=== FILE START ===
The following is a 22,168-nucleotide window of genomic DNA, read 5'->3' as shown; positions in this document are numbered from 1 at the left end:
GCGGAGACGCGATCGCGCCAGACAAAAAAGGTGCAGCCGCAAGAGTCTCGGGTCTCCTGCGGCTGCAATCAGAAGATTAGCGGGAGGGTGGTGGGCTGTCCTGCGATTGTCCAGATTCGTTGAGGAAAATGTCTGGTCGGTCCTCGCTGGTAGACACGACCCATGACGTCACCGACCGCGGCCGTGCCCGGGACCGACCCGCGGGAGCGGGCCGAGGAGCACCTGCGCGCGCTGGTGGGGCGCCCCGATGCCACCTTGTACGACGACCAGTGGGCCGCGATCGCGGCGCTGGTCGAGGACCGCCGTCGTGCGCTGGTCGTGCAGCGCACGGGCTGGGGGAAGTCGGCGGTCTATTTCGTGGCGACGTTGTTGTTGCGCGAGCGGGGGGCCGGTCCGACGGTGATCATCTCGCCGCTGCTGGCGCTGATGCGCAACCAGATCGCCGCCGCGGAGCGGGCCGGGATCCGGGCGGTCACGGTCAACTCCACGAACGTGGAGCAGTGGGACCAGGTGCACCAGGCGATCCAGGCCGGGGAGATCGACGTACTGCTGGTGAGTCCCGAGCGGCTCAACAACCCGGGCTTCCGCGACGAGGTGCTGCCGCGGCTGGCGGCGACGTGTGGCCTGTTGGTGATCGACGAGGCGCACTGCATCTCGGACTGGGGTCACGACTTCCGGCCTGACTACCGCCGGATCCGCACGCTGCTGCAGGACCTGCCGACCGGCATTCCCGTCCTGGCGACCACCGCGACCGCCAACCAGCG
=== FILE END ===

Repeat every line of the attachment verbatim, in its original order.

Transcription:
The following is a 22,168-nucleotide window of genomic DNA, read 5'->3' as shown; positions in this document are numbered from 1 at the left end:
GCGGAGACGCGATCGCGCCAGACAAAAAAGGTGCAGCCGCAAGAGTCTCGGGTCTCCTGCGGCTGCAATCAGAAGATTAGCGGGAGGGTGGTGGGCTGTCCTGCGATTGTCCAGATTCGTTGAGGAAAATGTCTGGTCGGTCCTCGCTGGTAGACACGACCCATGACGTCACCGACCGCGGCCGTGCCCGGGACCGACCCGCGGGAGCGGGCCGAGGAGCACCTGCGCGCGCTGGTGGGGCGCCCCGATGCCACCTTGTACGACGACCAGTGGGCCGCGATCGCGGCGCTGGTCGAGGACCGCCGTCGTGCGCTGGTCGTGCAGCGCACGGGCTGGGGGAAGTCGGCGGTCTATTTCGTGGCGACGTTGTTGTTGCGCGAGCGGGGGGCCGGTCCGACGGTGATCATCTCGCCGCTGCTGGCGCTGATGCGCAACCAGATCGCCGCCGCGGAGCGGGCCGGGATCCGGGCGGTCACGGTCAACTCCACGAACGTGGAGCAGTGGGACCAGGTGCACCAGGCGATCCAGGCCGGGGAGATCGACGTACTGCTGGTGAGTCCCGAGCGGCTCAACAACCCGGGCTTCCGCGACGAGGTGCTGCCGCGGCTGGCGGCGACGTGTGGCCTGTTGGTGATCGACGAGGCGCACTGCATCTCGGACTGGGGTCACGACTTCCGGCCTGACTACCGCCGGATCCGCACGCTGCTGCAGGACCTGCCGACCGGCATTCCCGTCCTGGCGACCACCGCGACCGCCAACCAGCG